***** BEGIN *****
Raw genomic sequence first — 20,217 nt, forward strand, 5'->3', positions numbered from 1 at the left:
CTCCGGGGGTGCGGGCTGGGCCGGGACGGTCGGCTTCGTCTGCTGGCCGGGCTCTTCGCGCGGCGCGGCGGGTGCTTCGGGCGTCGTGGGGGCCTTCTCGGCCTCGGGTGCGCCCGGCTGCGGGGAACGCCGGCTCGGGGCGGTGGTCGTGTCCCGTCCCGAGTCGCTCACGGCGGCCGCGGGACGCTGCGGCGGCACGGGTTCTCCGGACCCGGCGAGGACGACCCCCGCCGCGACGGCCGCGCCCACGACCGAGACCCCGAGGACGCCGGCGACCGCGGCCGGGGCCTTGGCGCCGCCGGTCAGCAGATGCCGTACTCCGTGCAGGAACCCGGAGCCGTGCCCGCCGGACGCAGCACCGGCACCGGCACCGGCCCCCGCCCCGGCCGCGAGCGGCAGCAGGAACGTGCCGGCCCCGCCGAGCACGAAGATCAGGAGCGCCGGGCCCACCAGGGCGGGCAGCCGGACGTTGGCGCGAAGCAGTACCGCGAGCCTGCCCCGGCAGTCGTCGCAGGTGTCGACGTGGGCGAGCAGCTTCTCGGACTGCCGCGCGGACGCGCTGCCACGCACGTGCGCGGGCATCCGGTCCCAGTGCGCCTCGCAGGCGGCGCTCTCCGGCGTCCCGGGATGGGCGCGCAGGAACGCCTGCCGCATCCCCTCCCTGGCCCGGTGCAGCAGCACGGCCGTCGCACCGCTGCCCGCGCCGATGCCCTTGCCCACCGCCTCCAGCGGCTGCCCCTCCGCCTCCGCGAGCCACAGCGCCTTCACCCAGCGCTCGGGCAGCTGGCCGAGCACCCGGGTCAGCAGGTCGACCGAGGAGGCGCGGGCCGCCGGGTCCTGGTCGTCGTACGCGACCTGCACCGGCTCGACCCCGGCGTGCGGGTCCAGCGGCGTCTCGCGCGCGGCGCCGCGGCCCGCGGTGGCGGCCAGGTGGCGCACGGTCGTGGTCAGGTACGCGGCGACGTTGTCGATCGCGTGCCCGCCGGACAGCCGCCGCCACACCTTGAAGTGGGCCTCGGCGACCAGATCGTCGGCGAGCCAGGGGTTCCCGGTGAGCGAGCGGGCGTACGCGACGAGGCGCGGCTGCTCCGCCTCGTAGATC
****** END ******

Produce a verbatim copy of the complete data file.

Raw genomic sequence first — 20,217 nt, forward strand, 5'->3', positions numbered from 1 at the left:
CTCCGGGGGTGCGGGCTGGGCCGGGACGGTCGGCTTCGTCTGCTGGCCGGGCTCTTCGCGCGGCGCGGCGGGTGCTTCGGGCGTCGTGGGGGCCTTCTCGGCCTCGGGTGCGCCCGGCTGCGGGGAACGCCGGCTCGGGGCGGTGGTCGTGTCCCGTCCCGAGTCGCTCACGGCGGCCGCGGGACGCTGCGGCGGCACGGGTTCTCCGGACCCGGCGAGGACGACCCCCGCCGCGACGGCCGCGCCCACGACCGAGACCCCGAGGACGCCGGCGACCGCGGCCGGGGCCTTGGCGCCGCCGGTCAGCAGATGCCGTACTCCGTGCAGGAACCCGGAGCCGTGCCCGCCGGACGCAGCACCGGCACCGGCACCGGCCCCCGCCCCGGCCGCGAGCGGCAGCAGGAACGTGCCGGCCCCGCCGAGCACGAAGATCAGGAGCGCCGGGCCCACCAGGGCGGGCAGCCGGACGTTGGCGCGAAGCAGTACCGCGAGCCTGCCCCGGCAGTCGTCGCAGGTGTCGACGTGGGCGAGCAGCTTCTCGGACTGCCGCGCGGACGCGCTGCCACGCACGTGCGCGGGCATCCGGTCCCAGTGCGCCTCGCAGGCGGCGCTCTCCGGCGTCCCGGGATGGGCGCGCAGGAACGCCTGCCGCATCCCCTCCCTGGCCCGGTGCAGCAGCACGGCCGTCGCACCGCTGCCCGCGCCGATGCCCTTGCCCACCGCCTCCAGCGGCTGCCCCTCCGCCTCCGCGAGCCACAGCGCCTTCACCCAGCGCTCGGGCAGCTGGCCGAGCACCCGGGTCAGCAGGTCGACCGAGGAGGCGCGGGCCGCCGGGTCCTGGTCGTCGTACGCGACCTGCACCGGCTCGACCCCGGCGTGCGGGTCCAGCGGCGTCTCGCGCGCGGCGCCGCGGCCCGCGGTGGCGGCCAGGTGGCGCACGGTCGTGGTCAGGTACGCGGCGACGTTGTCGATCGCGTGCCCGCCGGACAGCCGCCGCCACACCTTGAAGTGGGCCTCGGCGACCAGATCGTCGGCGAGCCAGGGGTTCCCGGTGAGCGAGCGGGCGTACGCGACGAGGCGCGGCTGCTCCGCCTCGTAGATC